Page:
Volume 22 Supplement 1

London Trauma Conference 2013

Open Access

Deliberate chemical attack: revisiting the lessons of the Tokyo subway attack

  • Mark Byers1
Scandinavian Journal of Trauma, Resuscitation and Emergency Medicine201422(Suppl 1):A8

DOI: 10.1186/1757-7241-22-S1-A8

Published: 7 July 2014

The Japanese Sect Aum Shrinryko launched their terrorist attack on the Tokyo Underground on the 20 March 1995. Five terrorists boarded underground trains heading for the Kasumigaseki station carrying at least two bags each of liquid Sarin (Isopropyl methylphophonofluoridate ) wrapped in newspaper. These were punctured with the sharpened tip of an umbrella prior to the escape of the perpetrators and the liquid inside was allowed to run out and vaporise.

Sarin is the most volatile nerve agent and acts through anticholinesterase inhibitor. As acetylcholine is the transmitter at all neuromuscular junctions and throughout the central and peripheral nervous system, it has profound effects.

Sarin attaches to acetylcholinesterase preventing breakdown of acetylcholine. Muscarinic receptor hyperstimulation leads to constriction of all smooth muscles in the body, particularly manifest in bronchospasm and bronchorrhoea. Nicotinic simulation leads to voluntary muscle overactivation with muscle fasciculation and then muscle weakness. Central effects include coma, seizures and loss of central respiratory drive.

In total the attack led to 12 deaths, 54 severely injured, 980 people moderately affected and over 5000 people who sought medical assistance. Of note, 10% of ambulance staff and 110 (23 %) hospital staff were also affected. The numbers killed and injured reflects the fact that, even though the nerve agent was released during one of the busiest periods of transport activity, rush hour, the sarin was only 35% pure and only ten 500ml bags were used. They had the technology to do better – Tsuchiya (the Aum Chemist) had proved he could manufacture higher quality nerve agent, having produced 3kg of 90% pure Sarin from suitable precursors in only two months.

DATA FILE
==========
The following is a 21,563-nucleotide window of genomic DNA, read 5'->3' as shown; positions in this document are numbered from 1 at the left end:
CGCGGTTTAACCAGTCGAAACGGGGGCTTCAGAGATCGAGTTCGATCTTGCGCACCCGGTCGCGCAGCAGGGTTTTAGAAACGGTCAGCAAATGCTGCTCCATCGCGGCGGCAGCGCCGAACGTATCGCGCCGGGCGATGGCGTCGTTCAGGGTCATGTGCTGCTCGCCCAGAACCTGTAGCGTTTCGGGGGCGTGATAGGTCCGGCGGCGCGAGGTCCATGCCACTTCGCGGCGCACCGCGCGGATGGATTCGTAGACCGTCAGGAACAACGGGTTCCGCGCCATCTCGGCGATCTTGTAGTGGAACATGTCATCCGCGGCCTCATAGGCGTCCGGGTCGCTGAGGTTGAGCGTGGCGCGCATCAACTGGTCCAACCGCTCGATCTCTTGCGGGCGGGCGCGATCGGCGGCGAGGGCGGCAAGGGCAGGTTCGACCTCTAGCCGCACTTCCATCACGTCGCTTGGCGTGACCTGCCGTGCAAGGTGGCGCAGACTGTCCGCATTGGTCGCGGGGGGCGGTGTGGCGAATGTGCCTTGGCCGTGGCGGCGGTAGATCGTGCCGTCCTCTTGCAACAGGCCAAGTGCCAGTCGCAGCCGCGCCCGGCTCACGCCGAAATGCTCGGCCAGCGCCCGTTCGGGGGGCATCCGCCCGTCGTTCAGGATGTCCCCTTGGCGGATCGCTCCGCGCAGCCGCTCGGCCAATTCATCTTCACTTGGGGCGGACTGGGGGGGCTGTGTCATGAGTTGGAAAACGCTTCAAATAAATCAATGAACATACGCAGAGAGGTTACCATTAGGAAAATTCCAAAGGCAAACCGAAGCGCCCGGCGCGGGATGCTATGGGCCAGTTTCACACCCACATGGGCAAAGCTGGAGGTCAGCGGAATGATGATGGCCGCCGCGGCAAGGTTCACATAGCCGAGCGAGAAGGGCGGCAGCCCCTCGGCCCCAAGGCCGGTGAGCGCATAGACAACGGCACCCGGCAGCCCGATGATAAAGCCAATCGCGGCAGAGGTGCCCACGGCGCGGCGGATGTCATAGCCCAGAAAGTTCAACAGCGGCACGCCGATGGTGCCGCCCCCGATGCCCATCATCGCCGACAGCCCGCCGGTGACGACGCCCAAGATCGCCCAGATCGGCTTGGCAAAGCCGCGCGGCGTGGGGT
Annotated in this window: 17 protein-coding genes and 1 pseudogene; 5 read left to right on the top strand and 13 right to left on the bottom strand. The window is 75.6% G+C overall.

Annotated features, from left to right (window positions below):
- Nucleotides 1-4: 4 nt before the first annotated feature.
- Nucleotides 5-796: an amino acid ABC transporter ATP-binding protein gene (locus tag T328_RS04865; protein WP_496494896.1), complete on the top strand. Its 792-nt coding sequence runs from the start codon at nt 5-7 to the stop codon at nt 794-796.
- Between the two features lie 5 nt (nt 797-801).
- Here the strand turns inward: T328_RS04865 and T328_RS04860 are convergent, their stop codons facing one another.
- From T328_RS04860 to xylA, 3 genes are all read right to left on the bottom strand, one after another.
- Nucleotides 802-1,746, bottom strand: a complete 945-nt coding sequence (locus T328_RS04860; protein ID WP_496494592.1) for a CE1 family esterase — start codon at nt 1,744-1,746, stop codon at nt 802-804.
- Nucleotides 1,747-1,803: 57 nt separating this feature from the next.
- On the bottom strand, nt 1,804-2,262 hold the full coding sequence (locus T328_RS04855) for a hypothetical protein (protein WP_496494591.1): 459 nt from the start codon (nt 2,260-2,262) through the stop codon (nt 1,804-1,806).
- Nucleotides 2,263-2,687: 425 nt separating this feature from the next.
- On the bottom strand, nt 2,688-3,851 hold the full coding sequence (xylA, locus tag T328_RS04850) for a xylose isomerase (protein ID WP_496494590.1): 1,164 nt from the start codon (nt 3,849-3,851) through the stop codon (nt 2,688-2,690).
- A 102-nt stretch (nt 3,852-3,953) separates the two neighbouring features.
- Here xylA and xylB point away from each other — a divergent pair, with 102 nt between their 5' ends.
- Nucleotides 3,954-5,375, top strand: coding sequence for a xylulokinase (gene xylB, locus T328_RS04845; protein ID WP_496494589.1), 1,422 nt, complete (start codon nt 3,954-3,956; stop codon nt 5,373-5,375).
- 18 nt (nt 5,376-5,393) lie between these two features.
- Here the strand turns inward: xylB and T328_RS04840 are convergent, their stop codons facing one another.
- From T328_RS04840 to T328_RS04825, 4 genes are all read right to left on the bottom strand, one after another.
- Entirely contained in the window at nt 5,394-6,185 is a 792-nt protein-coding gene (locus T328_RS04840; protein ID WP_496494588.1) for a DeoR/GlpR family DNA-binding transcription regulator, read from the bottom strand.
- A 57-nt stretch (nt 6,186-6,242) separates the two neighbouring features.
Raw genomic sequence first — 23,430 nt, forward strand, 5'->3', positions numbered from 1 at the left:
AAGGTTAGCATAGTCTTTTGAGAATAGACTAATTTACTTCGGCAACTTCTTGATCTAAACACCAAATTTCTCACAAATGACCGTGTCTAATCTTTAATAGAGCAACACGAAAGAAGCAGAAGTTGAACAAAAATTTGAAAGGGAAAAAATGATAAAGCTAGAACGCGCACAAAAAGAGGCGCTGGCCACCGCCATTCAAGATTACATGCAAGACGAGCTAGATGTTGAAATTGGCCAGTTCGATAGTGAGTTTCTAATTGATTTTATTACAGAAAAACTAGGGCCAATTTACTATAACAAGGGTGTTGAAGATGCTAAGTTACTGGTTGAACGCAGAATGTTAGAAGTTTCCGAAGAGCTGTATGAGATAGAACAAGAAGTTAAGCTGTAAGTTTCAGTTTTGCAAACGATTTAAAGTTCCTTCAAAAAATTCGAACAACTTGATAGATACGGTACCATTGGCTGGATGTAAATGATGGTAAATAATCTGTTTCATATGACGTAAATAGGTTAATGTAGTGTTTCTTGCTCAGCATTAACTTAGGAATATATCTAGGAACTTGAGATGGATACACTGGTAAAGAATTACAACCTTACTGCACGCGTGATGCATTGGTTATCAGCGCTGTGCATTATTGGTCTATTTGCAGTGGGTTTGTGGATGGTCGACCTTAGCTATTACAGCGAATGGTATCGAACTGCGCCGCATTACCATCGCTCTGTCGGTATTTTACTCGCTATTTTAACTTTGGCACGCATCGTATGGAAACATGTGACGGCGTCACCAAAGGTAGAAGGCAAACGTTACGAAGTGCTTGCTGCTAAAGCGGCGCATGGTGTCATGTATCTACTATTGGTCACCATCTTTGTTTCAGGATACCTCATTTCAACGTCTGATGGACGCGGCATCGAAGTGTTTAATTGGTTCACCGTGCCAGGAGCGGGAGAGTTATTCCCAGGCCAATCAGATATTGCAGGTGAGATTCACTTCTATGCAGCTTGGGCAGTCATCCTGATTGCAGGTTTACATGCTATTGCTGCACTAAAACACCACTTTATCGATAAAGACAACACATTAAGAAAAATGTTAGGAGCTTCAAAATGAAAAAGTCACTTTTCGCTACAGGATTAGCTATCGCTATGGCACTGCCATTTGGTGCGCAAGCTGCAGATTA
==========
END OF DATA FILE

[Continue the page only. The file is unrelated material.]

The Japanese published several papers on their experiences and common themes run through the lessons they identified. These included the need for physicians in command and control centres, the requirement for readily available personal protective equipment. They highlighted the difficulty of diagnosis and detection of the agent released and the problems of accessing appropriate antidotes. They also discussed the problems of decontamination procedures and the difficulties of crowd control [1].

Many of the lessons drawn by the Japanese remain valid today, but some have been forgotten, ignored or overtaken by events. Looking back with the benefit of hindsight and the passage of time these lessons need to be reviewed or re-iterated.

These include:

Communications will probably fail and rather than add layer upon layer of complexity and technology to overcome this problem, it may be better to accept communications will fail and put simpler strategies in place to manage this almost inevitable situation. Almost every major incident report mentions communication difficulties and failures and the solution seems to be more, not less technology [2]. This should be reviewed.

The early diagnosis of chemical exposure and initial management of the most serious casualties is best performed by highly trained and experienced clinical personnel using well understood toxidromes, aided by, but not substituted for, sensors and detectors. Given the complexities of this diagnosis, this task should be performed by a pre-hospital physician who can rapidly assimilate the complex presentation of undifferentiated disease and deliver a working hypothesis and treatment regime at the point of exposure.